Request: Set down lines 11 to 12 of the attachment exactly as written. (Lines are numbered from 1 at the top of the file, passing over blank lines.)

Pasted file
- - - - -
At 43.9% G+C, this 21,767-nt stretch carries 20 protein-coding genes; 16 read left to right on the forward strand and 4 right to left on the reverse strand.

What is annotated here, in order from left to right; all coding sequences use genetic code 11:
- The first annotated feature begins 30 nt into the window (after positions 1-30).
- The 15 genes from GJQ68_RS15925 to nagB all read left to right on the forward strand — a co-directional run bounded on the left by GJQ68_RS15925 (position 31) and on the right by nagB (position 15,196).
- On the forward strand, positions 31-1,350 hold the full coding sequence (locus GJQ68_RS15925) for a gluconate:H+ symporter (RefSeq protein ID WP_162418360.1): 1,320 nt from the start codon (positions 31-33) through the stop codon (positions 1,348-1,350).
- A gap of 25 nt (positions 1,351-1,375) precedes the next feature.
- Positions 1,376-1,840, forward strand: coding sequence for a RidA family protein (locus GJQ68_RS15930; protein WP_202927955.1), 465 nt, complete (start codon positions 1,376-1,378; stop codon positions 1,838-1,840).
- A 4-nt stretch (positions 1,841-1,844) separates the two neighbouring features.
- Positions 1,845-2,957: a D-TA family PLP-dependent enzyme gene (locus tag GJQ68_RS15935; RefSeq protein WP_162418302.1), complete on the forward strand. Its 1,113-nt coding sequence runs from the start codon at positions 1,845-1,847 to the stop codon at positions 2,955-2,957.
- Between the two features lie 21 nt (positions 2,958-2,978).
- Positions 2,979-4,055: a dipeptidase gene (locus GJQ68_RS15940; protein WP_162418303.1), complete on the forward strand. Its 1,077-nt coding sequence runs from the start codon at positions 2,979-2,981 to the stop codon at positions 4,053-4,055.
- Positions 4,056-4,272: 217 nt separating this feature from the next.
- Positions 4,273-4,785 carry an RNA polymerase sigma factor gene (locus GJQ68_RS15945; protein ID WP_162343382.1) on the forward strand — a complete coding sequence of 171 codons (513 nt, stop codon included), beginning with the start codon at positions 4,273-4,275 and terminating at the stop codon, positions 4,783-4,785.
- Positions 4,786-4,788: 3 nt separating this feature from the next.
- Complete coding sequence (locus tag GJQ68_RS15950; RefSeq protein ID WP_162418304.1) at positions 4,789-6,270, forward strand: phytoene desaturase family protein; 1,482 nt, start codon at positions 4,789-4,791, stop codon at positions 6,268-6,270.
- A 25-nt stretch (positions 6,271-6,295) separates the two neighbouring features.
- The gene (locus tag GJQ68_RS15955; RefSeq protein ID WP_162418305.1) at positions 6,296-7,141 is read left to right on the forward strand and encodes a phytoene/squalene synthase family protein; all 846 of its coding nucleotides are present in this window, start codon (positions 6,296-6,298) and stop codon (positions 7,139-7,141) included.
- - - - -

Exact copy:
- Positions 2,979-4,055: a dipeptidase gene (locus GJQ68_RS15940; protein WP_162418303.1), complete on the forward strand. Its 1,077-nt coding sequence runs from the start codon at positions 2,979-2,981 to the stop codon at positions 4,053-4,055.
- Positions 4,056-4,272: 217 nt separating this feature from the next.